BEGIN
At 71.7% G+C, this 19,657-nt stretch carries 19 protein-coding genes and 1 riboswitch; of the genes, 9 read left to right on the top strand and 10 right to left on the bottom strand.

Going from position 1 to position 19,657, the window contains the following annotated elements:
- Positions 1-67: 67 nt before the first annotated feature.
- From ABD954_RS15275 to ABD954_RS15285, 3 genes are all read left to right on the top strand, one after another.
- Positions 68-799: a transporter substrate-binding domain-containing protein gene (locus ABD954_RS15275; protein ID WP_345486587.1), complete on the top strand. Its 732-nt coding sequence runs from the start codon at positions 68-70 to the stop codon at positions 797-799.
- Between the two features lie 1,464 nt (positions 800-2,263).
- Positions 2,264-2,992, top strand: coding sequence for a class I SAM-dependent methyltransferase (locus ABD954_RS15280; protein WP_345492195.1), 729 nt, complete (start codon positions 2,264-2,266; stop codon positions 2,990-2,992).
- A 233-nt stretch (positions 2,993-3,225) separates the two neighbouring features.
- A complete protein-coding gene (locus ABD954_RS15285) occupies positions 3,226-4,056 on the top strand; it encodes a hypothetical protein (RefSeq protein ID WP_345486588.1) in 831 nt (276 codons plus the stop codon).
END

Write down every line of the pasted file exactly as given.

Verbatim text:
At 71.7% G+C, this 19,657-nt stretch carries 19 protein-coding genes and 1 riboswitch; of the genes, 9 read left to right on the top strand and 10 right to left on the bottom strand.

Going from position 1 to position 19,657, the window contains the following annotated elements:
- Positions 1-67: 67 nt before the first annotated feature.
- From ABD954_RS15275 to ABD954_RS15285, 3 genes are all read left to right on the top strand, one after another.
- Positions 68-799: a transporter substrate-binding domain-containing protein gene (locus ABD954_RS15275; protein ID WP_345486587.1), complete on the top strand. Its 732-nt coding sequence runs from the start codon at positions 68-70 to the stop codon at positions 797-799.
- Between the two features lie 1,464 nt (positions 800-2,263).
- Positions 2,264-2,992, top strand: coding sequence for a class I SAM-dependent methyltransferase (locus ABD954_RS15280; protein WP_345492195.1), 729 nt, complete (start codon positions 2,264-2,266; stop codon positions 2,990-2,992).
- A 233-nt stretch (positions 2,993-3,225) separates the two neighbouring features.
- A complete protein-coding gene (locus ABD954_RS15285) occupies positions 3,226-4,056 on the top strand; it encodes a hypothetical protein (RefSeq protein ID WP_345486588.1) in 831 nt (276 codons plus the stop codon).